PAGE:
Will Travel for Food
Texas Restaurants Worth Visiting on the Road This Summer
The Big Fisherman Seafood RestaurantIn Rockport
510 Hwy. 188
Daily, 11am-10pm (but often closes early)
Alice Faye's Rocky Hill Bar and GrillIn Fulton
106 N. Fulton Beach Rd.
Mon-Thu, 11am-9pm; Fri-Sat, 11am-10pm; Sun, 11am-3pm
Bar open daily, 11am-2am
Whenever I get a few days off of my insanely busy grind, I head straight down Highway 188 to escape to the pristine flats on the bays of beautiful Rockport for some hydrotherapy and string slinging -- that's redfish and speckled trout fishing for those of you not familiar with the terminology. On the days that I'm too tired to cook my catch, I religiously head straight for two restaurants there: The Big Fisherman and Alice Faye's.
The Big Fisherman is a cavernous affair just west of the carbon-black plant on state highway 35, where the platters are big enough to match the most voracious of appetites. In its previous life, before the fire that gutted the place, the Big Fisherman was a sight to behold. Each single square inch of the airport-hangar-sized restaurant was covered with the stuff of taxidermist's dreams, with every imaginable type of stuffed animal head and body on display. But they were all consumed in a hellish grease fire. The B.F. is rebuilt now, and the decorations are far more restrained, but the crowds are just as frenzied as they were in the old days.
The Big Fisherman is known for one thing -- impossibly huge portions at ridiculously low prices. You don't go to the Big Fisherman for "fine cuisine." Anything from the sea in a fried, broiled, blackened, or grilled form is the ticket here. I'm a sucker for their Seafood Platter ($13.95). It starts with a cup of the daily soup, then attacks its eater with a mega-platter mounded 6" high with seven to nine fillets of flounder, six-plus fried shrimp and the same of oysters, a handful of fried scallops, a stuffed crab, a huge baked potato, and coleslaw. Even in my ravenous state -- after fishing for 12 hours -- I can seldom finish it all.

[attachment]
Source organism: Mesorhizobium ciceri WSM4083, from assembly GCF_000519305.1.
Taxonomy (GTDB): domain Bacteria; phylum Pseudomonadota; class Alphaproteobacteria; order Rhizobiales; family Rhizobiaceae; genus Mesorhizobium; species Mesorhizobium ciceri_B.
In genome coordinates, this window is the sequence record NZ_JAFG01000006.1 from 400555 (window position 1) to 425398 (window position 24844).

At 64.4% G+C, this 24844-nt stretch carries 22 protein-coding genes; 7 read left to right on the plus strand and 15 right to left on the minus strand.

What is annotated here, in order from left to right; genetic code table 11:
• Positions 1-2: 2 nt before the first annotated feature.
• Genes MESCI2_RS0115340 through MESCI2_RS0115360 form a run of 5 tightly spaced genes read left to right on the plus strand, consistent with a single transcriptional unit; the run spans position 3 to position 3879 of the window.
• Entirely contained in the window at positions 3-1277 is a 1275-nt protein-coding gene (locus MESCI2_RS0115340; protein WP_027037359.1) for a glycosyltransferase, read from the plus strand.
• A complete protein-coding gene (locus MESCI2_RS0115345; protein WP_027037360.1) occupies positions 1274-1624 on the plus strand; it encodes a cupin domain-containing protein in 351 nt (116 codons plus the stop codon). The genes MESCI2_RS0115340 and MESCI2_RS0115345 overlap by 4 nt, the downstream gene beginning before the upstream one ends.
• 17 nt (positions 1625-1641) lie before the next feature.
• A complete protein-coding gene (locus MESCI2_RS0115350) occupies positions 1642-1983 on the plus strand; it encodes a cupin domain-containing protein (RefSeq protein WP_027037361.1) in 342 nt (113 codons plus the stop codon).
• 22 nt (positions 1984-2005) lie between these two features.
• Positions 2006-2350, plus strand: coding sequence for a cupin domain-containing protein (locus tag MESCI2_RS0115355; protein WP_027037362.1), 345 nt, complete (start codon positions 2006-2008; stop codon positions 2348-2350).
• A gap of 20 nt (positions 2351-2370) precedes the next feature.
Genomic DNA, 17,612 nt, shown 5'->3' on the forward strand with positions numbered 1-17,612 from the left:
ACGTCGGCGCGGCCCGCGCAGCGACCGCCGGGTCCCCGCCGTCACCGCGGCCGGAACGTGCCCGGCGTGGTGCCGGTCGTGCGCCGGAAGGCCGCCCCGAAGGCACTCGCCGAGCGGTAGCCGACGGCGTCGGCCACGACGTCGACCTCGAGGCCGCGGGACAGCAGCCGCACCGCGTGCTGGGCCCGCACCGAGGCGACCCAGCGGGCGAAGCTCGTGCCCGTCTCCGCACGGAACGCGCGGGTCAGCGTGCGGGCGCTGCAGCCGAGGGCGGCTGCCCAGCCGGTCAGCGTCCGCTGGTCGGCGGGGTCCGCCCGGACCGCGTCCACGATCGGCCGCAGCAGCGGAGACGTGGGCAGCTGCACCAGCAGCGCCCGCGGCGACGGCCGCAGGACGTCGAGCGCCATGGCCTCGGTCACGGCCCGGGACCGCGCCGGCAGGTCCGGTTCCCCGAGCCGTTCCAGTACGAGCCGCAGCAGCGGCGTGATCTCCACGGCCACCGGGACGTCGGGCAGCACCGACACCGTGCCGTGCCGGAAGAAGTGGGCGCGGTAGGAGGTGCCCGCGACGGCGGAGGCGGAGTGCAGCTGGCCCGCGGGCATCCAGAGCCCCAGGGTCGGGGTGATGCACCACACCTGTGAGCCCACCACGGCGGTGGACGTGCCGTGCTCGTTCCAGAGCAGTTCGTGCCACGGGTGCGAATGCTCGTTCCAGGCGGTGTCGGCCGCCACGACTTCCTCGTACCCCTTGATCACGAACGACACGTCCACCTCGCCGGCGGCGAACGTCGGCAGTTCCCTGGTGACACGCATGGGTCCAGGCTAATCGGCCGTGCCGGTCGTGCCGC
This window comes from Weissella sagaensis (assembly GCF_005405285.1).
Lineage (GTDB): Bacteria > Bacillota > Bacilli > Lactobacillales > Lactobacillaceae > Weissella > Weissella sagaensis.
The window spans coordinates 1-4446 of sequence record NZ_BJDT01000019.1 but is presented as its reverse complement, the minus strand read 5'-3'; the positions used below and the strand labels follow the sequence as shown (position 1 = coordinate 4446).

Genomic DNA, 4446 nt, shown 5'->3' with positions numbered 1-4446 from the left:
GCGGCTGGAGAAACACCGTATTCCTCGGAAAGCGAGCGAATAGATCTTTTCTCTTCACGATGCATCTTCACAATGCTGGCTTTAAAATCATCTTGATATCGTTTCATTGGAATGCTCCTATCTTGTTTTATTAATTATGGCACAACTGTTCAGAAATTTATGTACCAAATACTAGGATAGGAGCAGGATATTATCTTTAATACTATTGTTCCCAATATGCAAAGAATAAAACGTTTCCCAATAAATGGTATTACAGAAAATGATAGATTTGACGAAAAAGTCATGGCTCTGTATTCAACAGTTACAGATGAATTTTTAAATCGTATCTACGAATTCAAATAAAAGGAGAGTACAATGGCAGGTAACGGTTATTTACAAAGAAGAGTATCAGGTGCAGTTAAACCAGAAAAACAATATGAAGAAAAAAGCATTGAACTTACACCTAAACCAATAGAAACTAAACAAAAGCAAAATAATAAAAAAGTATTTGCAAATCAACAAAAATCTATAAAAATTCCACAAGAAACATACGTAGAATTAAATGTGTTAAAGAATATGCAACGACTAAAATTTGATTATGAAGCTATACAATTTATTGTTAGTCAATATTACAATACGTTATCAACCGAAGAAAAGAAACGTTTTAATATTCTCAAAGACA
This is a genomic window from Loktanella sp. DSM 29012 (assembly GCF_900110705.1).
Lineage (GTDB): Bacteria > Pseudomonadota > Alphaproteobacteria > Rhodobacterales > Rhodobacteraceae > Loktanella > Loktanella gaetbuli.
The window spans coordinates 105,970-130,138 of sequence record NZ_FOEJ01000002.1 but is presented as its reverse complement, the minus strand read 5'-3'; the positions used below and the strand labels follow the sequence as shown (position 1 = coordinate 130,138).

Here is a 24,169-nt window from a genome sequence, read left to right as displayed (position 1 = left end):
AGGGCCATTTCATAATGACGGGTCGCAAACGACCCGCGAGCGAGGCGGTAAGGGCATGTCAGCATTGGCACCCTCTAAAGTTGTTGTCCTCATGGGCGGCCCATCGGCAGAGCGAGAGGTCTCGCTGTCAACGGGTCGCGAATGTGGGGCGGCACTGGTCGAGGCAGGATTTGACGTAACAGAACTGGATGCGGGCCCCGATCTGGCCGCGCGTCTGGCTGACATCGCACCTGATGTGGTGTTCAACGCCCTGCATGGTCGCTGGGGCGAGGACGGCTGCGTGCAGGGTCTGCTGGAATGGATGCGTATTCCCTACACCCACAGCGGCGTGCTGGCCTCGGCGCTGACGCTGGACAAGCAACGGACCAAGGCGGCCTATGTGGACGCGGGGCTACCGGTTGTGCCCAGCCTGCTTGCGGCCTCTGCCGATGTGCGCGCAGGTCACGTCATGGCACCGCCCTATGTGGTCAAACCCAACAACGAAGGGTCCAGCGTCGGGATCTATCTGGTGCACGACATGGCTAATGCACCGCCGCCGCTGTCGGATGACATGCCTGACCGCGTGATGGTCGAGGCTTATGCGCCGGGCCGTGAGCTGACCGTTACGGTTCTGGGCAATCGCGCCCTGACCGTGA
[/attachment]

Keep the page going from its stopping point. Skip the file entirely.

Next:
Almost everything on the menu can be ordered in an all-you-can-eat form (beef fillet, $18.95; fried oysters or shrimp, $12.95), but the waitresses there have always brought me more of anything I've ever asked for. The grilled catch of the day ($12.95) is always a sure bet, and it usually comes with a half-dozen fried shrimp. I had a dynamite Cajun grilled amberjack the last time down.
The B.F. makes no pretensions about what they do, "Nothing plush -- just good food reasonably priced," as the menu declares. A word of caution for the neophyte: There's a reason the closing times on the menu end with a question mark. When the staff gets tired or starts running out of stuff, they shut it down with no apologies, so don't go too late.
The best food in town now is found at Alice Faye's, which is situated in an old house on the edge of Aransas Bay, right at the cusp of the Rockport-Fulton Beach borderline. Alice's is a warm, welcoming spot with a cozy atmosphere, staffed with a veteran crew that knows how to keep the sunburned crowds happy. The food is what really shines here, and oddly enough for a city by the sea, hand-trimmed steaks are the specialty (tenderloin, $12.95; No.1 ribeye, $15.95; sirloin, $12.95). The chicken-fried ribeye with cream gravy ($8.95) rivals the best you've ever had, and there's a wide assortment of burgers available as well ($4.25-5.75). After a constant seafood diet for days while at the coast, you'd be surprised how orgasmic a dining experience a great steak can be.
Chicken ($7.95) is grilled, and available with an orange-rosemary marinade or with a basil pesto -- both are excellent. But don't think Alice snubs seafood. Tasty shrimp scampi, crab cakes, and the sautéed oysters (all, $12.95) are delicious. And there's an ever-changing selection of fresh seafood specials from which to choose.
Alice's doesn't slouch on appetizers, either, with items like stuffed sea scallops or crab-and-cheese-packed mushroom caps (both $5.95), boiled shrimp ($6.95), and oyster shooters in a spicy cocktail sauce ($.25 ea.). Thought goes into the salads here, unlike most coastal restaurants, and the shrimp salad ($8.95) is superb. Sides run the gamut from fried sweet potatoes, broccoli, roasted veggies, home fries or baked spud, to a nicely garlicky rice pilaf.
You won't find anything terribly unusual on the menu here at Alice's, but the unusual thing you will find is that everything you eat will be uncommonly appetizing and well-prepared, and you'll be treated as a guest should be, with friendly, competent service.
Sign up for the Chronicle Cooking newsletter
If you want to submit a recipe, send it to firstname.lastname@example.org